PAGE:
Elements of the Differential and Inte-gral Calculus. By William Anthony Granville, Ph.D. With the editorial co-operation of Percy F. Smith, Ph.D. New York: Ginn&Co., 1911. 8vo.; 463 pp.; illustrated. Price, $2.50. This is the revised edition of a work already well and favorably known. The fundamental characteristics of the original work have been retained ; but the past few years have niarked an advance in the methods of presenting to students the elements of the calculus, and these progressive methods, after triumphantly surviving the proving-ground of the classroom, have been incorporated into the revised drill book. The authors strive to make each step intuitionally as well as analytically evident to the student, and to this end graphics have been liberally employed. There are biographical sketches of the celebrities connected with the history of the calculus, and many examples and problems designed to test the qualty of the knowledge at command, and to lead on to a well-grounded understanding. Whether preparing classes for elementary work in applied science, or qualifying them for the more advanced problems of pure mathematics, the teacher has here a wealth of well-arranged material from which to select his lessons and develop his theorems. The Teaching of Geometry. By David Eugene Smith. New York: Ginn&Co., 1911. 12mo.; 339 pp.; illustrated. Price, $1.25. Geometry has been the object of many attacks which question the expediency of its inclusion in the mathematical curriculum. It has been condemned as removed from the real problems of human activity, taking up time that might better be devoted to some more practical branch of mathematics. The author, who is a professor of Teachers College, Columbia University, admits the obsolete character of certain portions of the old geometry, and is too fair-minded to attempt a justification of the study as being utilitarian in any narrow sense; yet his chapter, “Why Geometry Is Studied,” puts forward some timely and pertinent considerations. siding on the one hand with those who would radically alter the body of matter now presented to students, or on the other hand with those who are blindly content with the system as it now stands, Prof. Smith believes in a gradual progression toward a more nearly ideal presentment, and nis papers are frankly addressed to those progressive yet well-poised teachers who are striving to invest the subject with vitality and appeal. His purposes are commendable, his ideas well-conceived, and his plans admirably developed in the attractive volume before us. Evolution. By Patrick Geddes and J. Arthur Thomson. New York: Henry Holt&Co., 1911. 12mo.; 256 pp. Price, 75 cents net. Taking the evolution theories as the canvas for their picture, the authors unfold before us, with the effect of panoramic distances, long perspectives, and shifting skies, what they have striven to make “a rational vision of world-development.” They show Us that in spite of the variaions of age, sex, origi, groupings, and occupation, every generation has much more in common than its individuals realize. They develop the theme of unity in diversity, of order in the midst of change, until there grows within us a clear conception of the nature of this continuous progression—of this organic and inorganic. individual and social mode to which we give the name Evolution. The biological research by Darwin made the world almost blind for a time to the pregnant potentials of the social perspective in its application to evolution. The authors avail themselves freely of tbis source of enlightenment, and cite as a proof of its appeal and usefulness the new eugenic movement. They urge the generalization, in unison, of nature studies and social studies, so that concrete and abstract interpretation may meet and into a clear-focused projection of the universal development. Spices. Their Histories. By' Robert O. Fielding. Seattle, Washington : The Trade Register, Inc., 16mo.; 61 pp. ; illustrated. Price, 50 cents. “Spices” is a reprint in booklet form of several articles originally published in the Trade Register. Its information is particularly directed toward retail and is alpha- betically arranged under the various spice-names, each section consisting of a description of the variety, its manner of growth, and its chief uses, with an occasional caution as to the of the market. LEGAL NOTICES over 65 years' experience Trade Marks Designs Copyrights Ac. INVENTORS are invited to communicate with llIuun&Co 361 Broadway, New York, or 625 F Street, Washington, D. C, in regard to securing vaiid patent protection tor their Inventions. Trade-Harks and Copyrights registered. D e s i g n Patents and Fore i g n Patents secured. A Free Opinion as to tbe probable patenta-bilityof an invention will be readily given to any inventor furnishing us with a model or sketch and a brief description of the device in question. All communications are strictly confidential. Our Hand-Book on Patents will be sent free on request. Ours is the Oldest agency for securing patents; it was established over sixty-five years ago. MUNN&CO., 361 Broadway, New York Branch Office. 625 F St .. Washington. D. C. AT E N T'S secuREetdu, or fee Pa i e n i j Returned Free repOrt as to Patentability. Illustrated Guide Book. and What To Invent with Lht of Inventions Wanted and Prizes offered for Inventions sent tree. VICTOR J. FJV ANS&CO.. Washington. D.C. Thekindof true stories young folks love, and parents approve. Stories of Useful Inventions By S. E. FORMAN Profitable and entertaining stories of the beginnings of everyday things—the match, stove, lamp, plow, etc. —tales which make the most of all the history and humanity wrapped up in these inventions. A regular picture book of useful inventions, too. $1.00 net, postage 11 cents PuMisfted by THE CENTURY CO., New York A Home-Made 100-Mi/e Wire/ess Telegraph Outfit Read Scientific -w- r ican Supplement 1605 for a thorough clear description. by A. Fred'k Collins. Numerous-adequate diagrams accompany the text. Price 10 cents by mail. Order from your newsdealer or from MUNN&CO., Inc. 361 Broadway, New York Classified Advertisements Advertising in this column i” 7;) cents a line. No less than tour nor more than 12 lines accepted. Count Beven words io the line. All orders must be accompanied by a remiti ance. BUSINESS OPPORTUNITIES. P Jl'LEX STEAM PUMPS-Offers are solicited by a thru. of Russian importers for duplex steam pumps for boBer teed. mining operations, etc Only firms not hitherto represented in Russia need apply. Offers, if possible in Herman, should be addressed to J. U., 13461, through Rudolf Mosse. Berlin, S. W. ! TO INVENTORS—Large manufacturingconcen with a trained sellmg force covering the whole country will manufacture and market on a royalty basis any article that can be sold by sample at a large profit and for which a large demand can be created. Address with full description : Machinery, P. O. Box 5,39, Boston, Mass. FOR SALE. LOCAL REPRESENTATIVE WANTED.—Splendid g after learningour bu siness thoroughly by mail. Kormer experience unnecessary. All we require is honesty, nbi!-ity, ambition and willingness to learn a lucrative business. No soliciting or Traveling. This is an exceptional opportunity for a man in your section to get into a Dig i ne h i ent for Hie. Write at once for full particulars. Address E. R. Marden, Pres., The National Co-Operative Real Estate Company, L 378 Marden Building. Washington, D. C.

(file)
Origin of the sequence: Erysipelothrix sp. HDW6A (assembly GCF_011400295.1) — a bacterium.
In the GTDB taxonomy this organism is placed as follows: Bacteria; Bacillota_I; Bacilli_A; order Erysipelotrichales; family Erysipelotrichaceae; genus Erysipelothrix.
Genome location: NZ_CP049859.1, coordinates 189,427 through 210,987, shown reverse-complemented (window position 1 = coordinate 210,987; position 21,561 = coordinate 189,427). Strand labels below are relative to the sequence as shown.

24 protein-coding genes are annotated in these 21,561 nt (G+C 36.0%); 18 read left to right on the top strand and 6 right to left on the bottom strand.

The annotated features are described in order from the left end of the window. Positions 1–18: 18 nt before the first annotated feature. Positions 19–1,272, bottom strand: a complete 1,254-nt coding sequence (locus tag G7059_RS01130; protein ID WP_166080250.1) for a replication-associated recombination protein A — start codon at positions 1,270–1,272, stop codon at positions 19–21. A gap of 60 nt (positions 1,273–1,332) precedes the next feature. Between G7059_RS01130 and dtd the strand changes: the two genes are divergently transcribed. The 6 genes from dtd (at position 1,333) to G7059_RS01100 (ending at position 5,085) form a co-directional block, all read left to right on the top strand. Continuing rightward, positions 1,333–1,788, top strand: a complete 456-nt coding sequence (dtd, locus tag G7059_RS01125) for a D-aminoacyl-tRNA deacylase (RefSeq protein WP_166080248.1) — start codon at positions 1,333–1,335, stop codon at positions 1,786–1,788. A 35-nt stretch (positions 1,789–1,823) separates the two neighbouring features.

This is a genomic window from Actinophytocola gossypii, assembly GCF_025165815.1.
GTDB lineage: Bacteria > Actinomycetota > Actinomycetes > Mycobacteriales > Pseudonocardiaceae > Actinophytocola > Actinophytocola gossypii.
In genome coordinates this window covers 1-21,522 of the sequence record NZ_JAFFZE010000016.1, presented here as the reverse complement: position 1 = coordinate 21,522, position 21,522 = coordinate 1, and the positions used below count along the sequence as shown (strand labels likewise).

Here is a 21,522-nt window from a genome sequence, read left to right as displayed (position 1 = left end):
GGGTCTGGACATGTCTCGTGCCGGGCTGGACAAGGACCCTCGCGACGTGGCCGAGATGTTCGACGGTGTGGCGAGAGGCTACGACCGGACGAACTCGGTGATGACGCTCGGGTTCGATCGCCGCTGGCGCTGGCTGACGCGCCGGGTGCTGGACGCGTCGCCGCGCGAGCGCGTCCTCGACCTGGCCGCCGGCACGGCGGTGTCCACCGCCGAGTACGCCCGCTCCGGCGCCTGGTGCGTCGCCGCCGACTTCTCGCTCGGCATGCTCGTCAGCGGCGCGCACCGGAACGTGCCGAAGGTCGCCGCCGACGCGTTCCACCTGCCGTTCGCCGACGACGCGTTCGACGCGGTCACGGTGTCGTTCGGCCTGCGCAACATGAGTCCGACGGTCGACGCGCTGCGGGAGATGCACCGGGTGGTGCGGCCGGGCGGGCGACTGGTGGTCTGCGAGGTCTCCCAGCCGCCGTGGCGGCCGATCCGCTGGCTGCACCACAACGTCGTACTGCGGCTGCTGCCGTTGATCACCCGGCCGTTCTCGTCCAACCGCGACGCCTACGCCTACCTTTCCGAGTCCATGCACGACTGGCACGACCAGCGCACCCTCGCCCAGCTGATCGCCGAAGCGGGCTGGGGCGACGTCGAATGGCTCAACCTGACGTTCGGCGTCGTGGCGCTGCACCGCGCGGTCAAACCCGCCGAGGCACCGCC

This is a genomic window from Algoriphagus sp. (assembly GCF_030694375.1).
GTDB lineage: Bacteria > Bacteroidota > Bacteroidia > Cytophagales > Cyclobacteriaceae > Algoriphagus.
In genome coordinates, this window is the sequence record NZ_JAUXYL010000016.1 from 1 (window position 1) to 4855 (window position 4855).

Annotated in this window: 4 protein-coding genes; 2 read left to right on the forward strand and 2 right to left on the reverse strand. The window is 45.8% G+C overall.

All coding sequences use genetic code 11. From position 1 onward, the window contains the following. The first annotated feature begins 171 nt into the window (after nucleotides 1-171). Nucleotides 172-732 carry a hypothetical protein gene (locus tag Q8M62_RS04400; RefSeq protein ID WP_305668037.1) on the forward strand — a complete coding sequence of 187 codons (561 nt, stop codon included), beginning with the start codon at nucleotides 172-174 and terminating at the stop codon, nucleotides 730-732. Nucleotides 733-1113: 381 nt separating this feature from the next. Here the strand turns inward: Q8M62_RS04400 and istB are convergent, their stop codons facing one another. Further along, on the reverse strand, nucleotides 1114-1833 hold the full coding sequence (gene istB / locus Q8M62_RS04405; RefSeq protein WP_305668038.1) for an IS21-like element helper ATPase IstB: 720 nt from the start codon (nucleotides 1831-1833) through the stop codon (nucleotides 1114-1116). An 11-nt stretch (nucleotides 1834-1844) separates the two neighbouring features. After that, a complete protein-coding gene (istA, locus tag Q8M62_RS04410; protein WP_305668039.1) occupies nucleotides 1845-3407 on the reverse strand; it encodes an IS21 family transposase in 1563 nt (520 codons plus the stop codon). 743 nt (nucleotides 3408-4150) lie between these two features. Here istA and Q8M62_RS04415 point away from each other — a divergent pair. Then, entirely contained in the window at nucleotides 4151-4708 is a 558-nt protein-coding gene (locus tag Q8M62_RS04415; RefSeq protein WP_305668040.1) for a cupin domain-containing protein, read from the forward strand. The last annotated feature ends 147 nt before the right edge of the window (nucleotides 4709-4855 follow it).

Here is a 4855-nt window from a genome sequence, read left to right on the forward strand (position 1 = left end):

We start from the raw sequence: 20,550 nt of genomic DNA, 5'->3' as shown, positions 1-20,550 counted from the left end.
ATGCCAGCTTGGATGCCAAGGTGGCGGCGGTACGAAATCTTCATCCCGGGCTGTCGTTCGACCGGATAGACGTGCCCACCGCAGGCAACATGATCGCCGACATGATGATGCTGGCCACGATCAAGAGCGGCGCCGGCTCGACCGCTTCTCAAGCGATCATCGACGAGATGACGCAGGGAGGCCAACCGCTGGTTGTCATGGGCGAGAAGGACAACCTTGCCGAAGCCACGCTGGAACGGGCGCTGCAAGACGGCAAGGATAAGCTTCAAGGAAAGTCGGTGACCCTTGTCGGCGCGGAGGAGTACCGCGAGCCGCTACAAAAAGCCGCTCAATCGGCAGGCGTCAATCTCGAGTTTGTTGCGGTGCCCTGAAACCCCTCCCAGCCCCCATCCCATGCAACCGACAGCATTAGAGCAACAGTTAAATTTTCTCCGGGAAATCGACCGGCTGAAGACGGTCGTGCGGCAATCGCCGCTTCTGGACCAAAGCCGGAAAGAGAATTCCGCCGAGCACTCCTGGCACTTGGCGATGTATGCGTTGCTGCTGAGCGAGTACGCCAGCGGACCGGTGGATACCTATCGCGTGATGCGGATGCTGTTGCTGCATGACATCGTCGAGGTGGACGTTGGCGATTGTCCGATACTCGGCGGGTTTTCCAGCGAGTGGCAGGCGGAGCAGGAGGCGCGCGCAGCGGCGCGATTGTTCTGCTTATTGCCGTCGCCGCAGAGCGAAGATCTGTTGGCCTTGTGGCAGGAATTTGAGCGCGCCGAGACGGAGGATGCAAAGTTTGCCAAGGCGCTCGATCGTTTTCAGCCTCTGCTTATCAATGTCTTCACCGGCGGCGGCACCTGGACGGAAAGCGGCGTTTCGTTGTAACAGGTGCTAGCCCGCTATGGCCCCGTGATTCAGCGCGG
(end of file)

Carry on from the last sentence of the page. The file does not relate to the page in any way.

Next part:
This article was originally published with the title "New Books, Etc" in Scientific American 105, 19, 416 (November 1911)